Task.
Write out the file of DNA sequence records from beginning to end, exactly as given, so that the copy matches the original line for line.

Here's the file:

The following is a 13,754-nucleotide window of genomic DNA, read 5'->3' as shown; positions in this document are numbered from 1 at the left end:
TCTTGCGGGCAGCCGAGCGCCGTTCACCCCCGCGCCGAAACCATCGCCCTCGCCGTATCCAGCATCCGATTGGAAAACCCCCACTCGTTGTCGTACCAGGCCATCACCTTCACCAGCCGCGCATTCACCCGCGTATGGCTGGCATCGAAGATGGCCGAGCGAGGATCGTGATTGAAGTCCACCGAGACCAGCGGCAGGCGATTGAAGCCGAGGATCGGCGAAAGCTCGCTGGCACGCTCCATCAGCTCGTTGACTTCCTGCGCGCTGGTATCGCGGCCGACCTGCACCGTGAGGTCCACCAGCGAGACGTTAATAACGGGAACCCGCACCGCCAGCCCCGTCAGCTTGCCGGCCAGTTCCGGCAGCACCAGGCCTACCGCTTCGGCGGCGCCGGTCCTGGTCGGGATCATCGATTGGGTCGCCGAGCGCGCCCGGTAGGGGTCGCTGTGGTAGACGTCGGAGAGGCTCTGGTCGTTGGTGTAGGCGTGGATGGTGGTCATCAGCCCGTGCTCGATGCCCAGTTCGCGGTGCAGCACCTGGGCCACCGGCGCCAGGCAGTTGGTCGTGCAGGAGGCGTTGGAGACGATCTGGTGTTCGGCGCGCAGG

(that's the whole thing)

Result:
The following is a 13,754-nucleotide window of genomic DNA, read 5'->3' as shown; positions in this document are numbered from 1 at the left end:
TCTTGCGGGCAGCCGAGCGCCGTTCACCCCCGCGCCGAAACCATCGCCCTCGCCGTATCCAGCATCCGATTGGAAAACCCCCACTCGTTGTCGTACCAGGCCATCACCTTCACCAGCCGCGCATTCACCCGCGTATGGCTGGCATCGAAGATGGCCGAGCGAGGATCGTGATTGAAGTCCACCGAGACCAGCGGCAGGCGATTGAAGCCGAGGATCGGCGAAAGCTCGCTGGCACGCTCCATCAGCTCGTTGACTTCCTGCGCGCTGGTATCGCGGCCGACCTGCACCGTGAGGTCCACCAGCGAGACGTTAATAACGGGAACCCGCACCGCCAGCCCCGTCAGCTTGCCGGCCAGTTCCGGCAGCACCAGGCCTACCGCTTCGGCGGCGCCGGTCCTGGTCGGGATCATCGATTGGGTCGCCGAGCGCGCCCGGTAGGGGTCGCTGTGGTAGACGTCGGAGAGGCTCTGGTCGTTGGTGTAGGCGTGGATGGTGGTCATCAGCCCGTGCTCGATGCCCAGTTCGCGGTGCAGCACCTGGGCCACCGGCGCCAGGCAGTTGGTCGTGCAGGAGGCGTTGGAGACGATCTGGTGTTCGGCGCGCAGG